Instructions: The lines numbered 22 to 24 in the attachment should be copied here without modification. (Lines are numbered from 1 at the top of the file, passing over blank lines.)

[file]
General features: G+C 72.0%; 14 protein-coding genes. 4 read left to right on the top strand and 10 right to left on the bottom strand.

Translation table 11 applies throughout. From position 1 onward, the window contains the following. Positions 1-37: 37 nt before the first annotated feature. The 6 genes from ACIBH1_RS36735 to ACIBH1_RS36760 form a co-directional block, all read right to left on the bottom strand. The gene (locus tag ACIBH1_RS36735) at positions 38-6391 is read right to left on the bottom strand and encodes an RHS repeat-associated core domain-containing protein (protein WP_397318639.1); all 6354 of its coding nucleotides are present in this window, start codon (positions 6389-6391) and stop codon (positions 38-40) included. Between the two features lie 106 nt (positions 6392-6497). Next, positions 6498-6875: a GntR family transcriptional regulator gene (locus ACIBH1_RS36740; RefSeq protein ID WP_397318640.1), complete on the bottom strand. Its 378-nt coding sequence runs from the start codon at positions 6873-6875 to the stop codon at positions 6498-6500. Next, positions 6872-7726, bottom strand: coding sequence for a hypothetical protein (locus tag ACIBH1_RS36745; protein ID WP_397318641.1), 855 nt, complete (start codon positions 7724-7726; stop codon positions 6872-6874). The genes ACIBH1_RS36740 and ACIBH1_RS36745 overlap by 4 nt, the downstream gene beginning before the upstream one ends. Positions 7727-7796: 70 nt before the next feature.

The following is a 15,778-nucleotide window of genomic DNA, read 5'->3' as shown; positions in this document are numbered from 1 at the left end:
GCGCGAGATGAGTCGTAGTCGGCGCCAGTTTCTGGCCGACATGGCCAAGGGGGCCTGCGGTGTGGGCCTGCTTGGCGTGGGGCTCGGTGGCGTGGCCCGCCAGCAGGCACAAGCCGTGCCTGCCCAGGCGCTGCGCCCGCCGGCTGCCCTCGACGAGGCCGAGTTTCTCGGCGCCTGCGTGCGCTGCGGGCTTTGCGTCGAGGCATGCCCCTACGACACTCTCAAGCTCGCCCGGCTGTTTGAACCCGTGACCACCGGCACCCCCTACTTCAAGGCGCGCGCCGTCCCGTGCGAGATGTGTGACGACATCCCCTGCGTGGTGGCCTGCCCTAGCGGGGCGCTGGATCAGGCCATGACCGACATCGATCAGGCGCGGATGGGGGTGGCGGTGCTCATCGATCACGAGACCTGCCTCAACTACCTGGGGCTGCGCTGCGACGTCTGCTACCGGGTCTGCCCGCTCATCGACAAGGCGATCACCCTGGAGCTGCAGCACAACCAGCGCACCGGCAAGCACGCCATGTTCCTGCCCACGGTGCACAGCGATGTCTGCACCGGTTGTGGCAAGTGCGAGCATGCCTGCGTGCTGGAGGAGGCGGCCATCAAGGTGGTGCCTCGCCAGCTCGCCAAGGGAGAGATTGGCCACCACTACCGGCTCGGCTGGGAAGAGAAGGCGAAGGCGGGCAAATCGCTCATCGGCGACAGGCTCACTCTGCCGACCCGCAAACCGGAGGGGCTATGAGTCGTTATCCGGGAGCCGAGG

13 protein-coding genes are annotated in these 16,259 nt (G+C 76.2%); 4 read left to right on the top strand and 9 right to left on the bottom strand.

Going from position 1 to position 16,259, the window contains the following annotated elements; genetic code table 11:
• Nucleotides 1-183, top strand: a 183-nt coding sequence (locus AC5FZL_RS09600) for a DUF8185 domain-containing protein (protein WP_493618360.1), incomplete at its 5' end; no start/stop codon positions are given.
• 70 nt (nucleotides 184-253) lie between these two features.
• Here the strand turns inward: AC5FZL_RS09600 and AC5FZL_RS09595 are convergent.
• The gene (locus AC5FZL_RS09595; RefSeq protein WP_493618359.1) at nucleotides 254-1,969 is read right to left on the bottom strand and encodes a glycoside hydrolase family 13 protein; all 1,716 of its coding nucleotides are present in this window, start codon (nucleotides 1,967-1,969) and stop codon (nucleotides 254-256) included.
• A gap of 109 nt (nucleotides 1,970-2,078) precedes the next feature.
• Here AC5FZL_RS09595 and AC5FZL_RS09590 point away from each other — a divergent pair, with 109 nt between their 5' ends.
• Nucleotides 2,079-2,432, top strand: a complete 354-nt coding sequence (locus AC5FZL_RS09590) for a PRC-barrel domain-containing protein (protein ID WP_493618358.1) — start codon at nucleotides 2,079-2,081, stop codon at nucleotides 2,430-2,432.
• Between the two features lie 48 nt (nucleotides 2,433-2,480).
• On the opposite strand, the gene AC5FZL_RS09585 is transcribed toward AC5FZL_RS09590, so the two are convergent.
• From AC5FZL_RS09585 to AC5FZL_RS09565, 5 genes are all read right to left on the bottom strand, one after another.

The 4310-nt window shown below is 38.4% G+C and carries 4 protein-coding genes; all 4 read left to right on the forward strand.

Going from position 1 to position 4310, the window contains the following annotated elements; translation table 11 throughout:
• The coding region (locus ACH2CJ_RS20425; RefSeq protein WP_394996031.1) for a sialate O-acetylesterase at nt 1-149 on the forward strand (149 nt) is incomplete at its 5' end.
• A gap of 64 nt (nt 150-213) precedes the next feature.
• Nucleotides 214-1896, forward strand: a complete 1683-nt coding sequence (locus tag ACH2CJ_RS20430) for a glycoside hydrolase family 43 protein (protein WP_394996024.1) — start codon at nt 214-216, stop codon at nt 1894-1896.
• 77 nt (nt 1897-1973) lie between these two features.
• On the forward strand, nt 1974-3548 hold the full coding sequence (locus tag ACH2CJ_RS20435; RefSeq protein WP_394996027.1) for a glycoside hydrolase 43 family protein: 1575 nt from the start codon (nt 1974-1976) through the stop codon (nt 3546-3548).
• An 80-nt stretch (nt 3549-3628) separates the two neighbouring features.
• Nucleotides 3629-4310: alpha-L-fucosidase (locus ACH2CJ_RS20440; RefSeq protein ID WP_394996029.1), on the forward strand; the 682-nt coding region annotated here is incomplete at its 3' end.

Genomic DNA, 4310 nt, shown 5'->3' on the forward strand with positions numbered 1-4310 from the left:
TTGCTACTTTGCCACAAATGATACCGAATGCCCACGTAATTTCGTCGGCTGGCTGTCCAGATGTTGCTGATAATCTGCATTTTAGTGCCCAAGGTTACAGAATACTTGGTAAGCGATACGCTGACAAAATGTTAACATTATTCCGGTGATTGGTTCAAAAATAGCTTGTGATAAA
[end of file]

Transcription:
• 77 nt (nt 1897-1973) lie between these two features.
• On the forward strand, nt 1974-3548 hold the full coding sequence (locus tag ACH2CJ_RS20435; RefSeq protein WP_394996027.1) for a glycoside hydrolase 43 family protein: 1575 nt from the start codon (nt 1974-1976) through the stop codon (nt 3546-3548).
• An 80-nt stretch (nt 3549-3628) separates the two neighbouring features.